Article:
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How rockers took power in Prague

This may not be significant. It may not even be important. But it isweird: Rock 'n' rollers have taken over Czechoslovakia.

And not just any rock 'n' rollers, but people who idolize Frank Zappa - the man who wants your kids to listen to raunchy music, the subversive who writes songs about "that nasty little pamphlet in your daddy's bottom drawer," and freaks out Tipper Gore.

I told you it was weird.

And what, you might be wondering, does Frank Zappa have to do with


Good question. The answer is a little complicated, but it's worth hearing and may tell you a bit about some of the stranger things going on behind what used to be the Iron Curtain.

Probably the best way to get into this is from the beginning.

It's 1969 and Zappa, the goateed guitarist-leader of a rock group known as "The Mothers of Invention," comes out with a song called The Plastic People. It's a bit bizarre and causes hardly a ripple here in the United States (we were tuning in to peace and love at Woodstock that year). But in Czechoslovakia, some young musicians are mightily impressed. They form a rock band patterned after the "Mothers" called "The Plastic People of the Universe."

Like Zappa and his Mothers, the Plastic People are outside the mainstream - far outside. Even so, they gain a loyal, cult-like following among young Czechs. As long as they keep a low profile, the authorities - whose idea of culture is accordion music and songs about improving farm production - leave the Plastic People alone.

During the next few years, the Plastic People tour the country, gaining in popularity each time their highly amplified atonalities shake the basements and garages where they play. The general public begins to notice. By 1976, Czechoslovakia's dour Communist authorities take notice too and don't like what they hear. They squash this musical anarchy by throwing the Plastic People in jail.

What happened after that is part of the lore of Czechoslovakia's

pro-democracy movement.

Arresting the Plastic People may not have been a signal event in the history of rock 'n' roll (as signal events go, it's far outclassed by The Big Bopper's Chantilly Lace). It did, however, upset a lot of Czechs who up to that time paid little attention to politics. It also enraged liberals who'd been trying to open up their austere culture to some of the fresher winds from the West.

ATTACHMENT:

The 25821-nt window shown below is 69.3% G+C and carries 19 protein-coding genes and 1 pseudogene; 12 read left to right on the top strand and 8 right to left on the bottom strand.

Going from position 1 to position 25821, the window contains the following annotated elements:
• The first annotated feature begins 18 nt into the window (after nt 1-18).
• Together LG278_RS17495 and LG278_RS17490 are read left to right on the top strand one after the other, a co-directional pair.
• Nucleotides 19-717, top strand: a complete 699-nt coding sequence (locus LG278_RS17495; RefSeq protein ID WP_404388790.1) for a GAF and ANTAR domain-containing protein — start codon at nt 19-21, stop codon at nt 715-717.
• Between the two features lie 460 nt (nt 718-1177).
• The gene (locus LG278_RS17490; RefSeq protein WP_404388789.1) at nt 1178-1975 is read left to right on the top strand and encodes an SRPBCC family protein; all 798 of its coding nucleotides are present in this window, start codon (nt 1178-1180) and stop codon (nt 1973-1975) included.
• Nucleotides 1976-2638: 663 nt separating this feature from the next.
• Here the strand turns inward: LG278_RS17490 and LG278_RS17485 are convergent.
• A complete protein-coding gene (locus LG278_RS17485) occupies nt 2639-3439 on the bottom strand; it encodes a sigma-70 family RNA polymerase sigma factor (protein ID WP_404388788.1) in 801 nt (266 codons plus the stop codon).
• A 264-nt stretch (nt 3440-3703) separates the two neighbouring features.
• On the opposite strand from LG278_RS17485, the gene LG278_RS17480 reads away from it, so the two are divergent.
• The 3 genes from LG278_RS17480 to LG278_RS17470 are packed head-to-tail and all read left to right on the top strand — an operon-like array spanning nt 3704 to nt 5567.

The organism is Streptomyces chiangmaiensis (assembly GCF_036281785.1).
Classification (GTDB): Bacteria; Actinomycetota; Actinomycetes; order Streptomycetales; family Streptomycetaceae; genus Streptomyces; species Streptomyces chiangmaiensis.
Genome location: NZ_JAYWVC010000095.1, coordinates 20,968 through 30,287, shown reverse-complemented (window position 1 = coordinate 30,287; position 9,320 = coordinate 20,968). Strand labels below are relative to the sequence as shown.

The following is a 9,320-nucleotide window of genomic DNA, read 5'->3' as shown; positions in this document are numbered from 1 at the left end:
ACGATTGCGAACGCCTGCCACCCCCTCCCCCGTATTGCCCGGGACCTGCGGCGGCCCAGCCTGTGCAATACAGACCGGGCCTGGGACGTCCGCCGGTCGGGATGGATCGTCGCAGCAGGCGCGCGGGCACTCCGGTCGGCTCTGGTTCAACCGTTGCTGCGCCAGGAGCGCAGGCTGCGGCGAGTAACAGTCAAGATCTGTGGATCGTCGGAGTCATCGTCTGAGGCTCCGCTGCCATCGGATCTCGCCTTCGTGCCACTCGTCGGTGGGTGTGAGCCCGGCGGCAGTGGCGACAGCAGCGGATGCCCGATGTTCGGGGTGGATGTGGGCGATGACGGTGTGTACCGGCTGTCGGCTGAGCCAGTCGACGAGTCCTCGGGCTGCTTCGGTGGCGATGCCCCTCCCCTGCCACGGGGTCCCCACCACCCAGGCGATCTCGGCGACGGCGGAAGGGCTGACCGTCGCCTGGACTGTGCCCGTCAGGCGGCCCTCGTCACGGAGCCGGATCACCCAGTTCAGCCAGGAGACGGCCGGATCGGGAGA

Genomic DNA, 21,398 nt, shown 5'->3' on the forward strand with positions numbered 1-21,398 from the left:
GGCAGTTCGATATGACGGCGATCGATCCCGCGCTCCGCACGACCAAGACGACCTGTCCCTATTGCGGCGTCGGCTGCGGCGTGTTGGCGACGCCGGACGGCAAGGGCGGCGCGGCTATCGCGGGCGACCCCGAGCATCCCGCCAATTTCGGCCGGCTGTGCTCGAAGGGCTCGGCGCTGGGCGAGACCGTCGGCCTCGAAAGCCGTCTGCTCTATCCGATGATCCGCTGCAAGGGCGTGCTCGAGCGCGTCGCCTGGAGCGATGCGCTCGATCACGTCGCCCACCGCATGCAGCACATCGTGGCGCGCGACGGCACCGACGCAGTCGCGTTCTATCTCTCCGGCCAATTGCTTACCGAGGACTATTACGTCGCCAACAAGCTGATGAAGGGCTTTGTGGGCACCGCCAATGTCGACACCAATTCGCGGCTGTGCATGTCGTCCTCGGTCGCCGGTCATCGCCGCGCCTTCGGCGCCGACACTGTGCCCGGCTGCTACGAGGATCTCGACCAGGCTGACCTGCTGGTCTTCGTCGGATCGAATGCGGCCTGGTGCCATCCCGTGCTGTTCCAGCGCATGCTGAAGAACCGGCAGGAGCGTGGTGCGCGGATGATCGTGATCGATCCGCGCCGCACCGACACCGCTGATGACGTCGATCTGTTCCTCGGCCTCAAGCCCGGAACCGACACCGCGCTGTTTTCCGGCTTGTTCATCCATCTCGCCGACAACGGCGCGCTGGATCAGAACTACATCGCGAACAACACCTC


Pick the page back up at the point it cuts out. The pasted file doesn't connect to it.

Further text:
Among them was a playwright, Vaclav Havel, whose political views rankled the authorities even more than the Plastic People. Havel and three other like-minded dissident writers started a very public campaign of ridiculing the government and demanding that the Plastic People be set free.

The Plastic People protest galvanized dissidents and intellectuals

throughout Czechoslovakia and transformed itself the next year into something called Charter 77, which pestered the government at every opportunity to become more democratic and live up to Western standards of human rights.

Like the Plastic People they tried to defend, Havel and many of his Charter 77 colleagues were thrown in jail for daring to challenge the way things were. Democracy, not to mention rock 'n' roll inspired by Frank Zappa, was still not acceptable in Czechoslovakia.

In the chill that followed, the country's rock and experimental jazz musicians and fans realized they had to be a little devious to survive. So they formed a musical interest group known as the Jazz Section, a kind of subsidiary of the officially recognized Czech musicians' union. They figured a name like that might protect them because jazz was more or less tolerated.

For a while the ruse worked, but once more the authorities eventually realized that the rockers were at it again and started throwing Jazz Section people in jail, too. More petitions, more protests, more demands for democracy, more political organizing followed.

Throughout these times, Frank Zappa, the man who describes himself as "the slime from the radio," remained an inspiration. Even though his surreal music and wittily irreverent lyrics never really rose above cult popularity at home, he was a symbol of defiance to those who would soon be knocking down the walls of repression in their country.

If by some odd chance you've been following events in Czechoslovakia closely for the past few months, you already know how this story ends.

Vaclav Havel, the dissident playwright who still likes his Zappa straight and wears jeans to the office, is now president of the country. That's right, president.

Not only that, rock 'n' rollers are sprinkled throughout the newly reformed establishment. A few examples: Jarda Koran, a rock musician, is the new mayor of Prague. Pavel Kantnor, a rock singer, is chief of government protocol. Michael Kocab, another crooner, is a member of Parliament.

Havel, by the way, is the kind of guy who never forgets his friends. On Jan. 21, he invited Zappa over to share a few smokes and talk rock 'n' roll at Hradcany Castle in Prague, the seat of the Czech presidency.

Czechoslovakia, perhaps Eastern Europe, may never be the same.